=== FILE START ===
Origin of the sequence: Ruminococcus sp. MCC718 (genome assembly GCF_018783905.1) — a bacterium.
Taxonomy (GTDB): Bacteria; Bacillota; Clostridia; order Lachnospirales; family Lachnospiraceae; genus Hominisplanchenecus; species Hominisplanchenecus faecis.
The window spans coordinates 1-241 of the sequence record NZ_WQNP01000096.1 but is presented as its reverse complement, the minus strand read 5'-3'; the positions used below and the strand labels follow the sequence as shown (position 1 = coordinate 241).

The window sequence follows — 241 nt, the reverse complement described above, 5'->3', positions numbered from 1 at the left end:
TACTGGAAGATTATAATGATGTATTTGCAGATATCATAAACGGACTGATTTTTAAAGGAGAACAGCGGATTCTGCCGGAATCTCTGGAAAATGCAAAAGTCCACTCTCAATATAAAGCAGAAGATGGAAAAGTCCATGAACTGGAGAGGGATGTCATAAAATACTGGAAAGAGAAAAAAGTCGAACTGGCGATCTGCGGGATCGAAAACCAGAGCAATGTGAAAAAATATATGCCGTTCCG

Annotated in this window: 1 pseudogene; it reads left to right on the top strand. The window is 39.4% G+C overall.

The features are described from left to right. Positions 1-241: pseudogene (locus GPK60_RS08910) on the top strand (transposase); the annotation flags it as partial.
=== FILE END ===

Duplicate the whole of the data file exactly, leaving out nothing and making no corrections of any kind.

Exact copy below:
Origin of the sequence: Ruminococcus sp. MCC718 (genome assembly GCF_018783905.1) — a bacterium.
Taxonomy (GTDB): Bacteria; Bacillota; Clostridia; order Lachnospirales; family Lachnospiraceae; genus Hominisplanchenecus; species Hominisplanchenecus faecis.
The window spans coordinates 1-241 of the sequence record NZ_WQNP01000096.1 but is presented as its reverse complement, the minus strand read 5'-3'; the positions used below and the strand labels follow the sequence as shown (position 1 = coordinate 241).

The window sequence follows — 241 nt, the reverse complement described above, 5'->3', positions numbered from 1 at the left end:
TACTGGAAGATTATAATGATGTATTTGCAGATATCATAAACGGACTGATTTTTAAAGGAGAACAGCGGATTCTGCCGGAATCTCTGGAAAATGCAAAAGTCCACTCTCAATATAAAGCAGAAGATGGAAAAGTCCATGAACTGGAGAGGGATGTCATAAAATACTGGAAAGAGAAAAAAGTCGAACTGGCGATCTGCGGGATCGAAAACCAGAGCAATGTGAAAAAATATATGCCGTTCCG

Annotated in this window: 1 pseudogene; it reads left to right on the top strand. The window is 39.4% G+C overall.

The features are described from left to right. Positions 1-241: pseudogene (locus GPK60_RS08910) on the top strand (transposase); the annotation flags it as partial.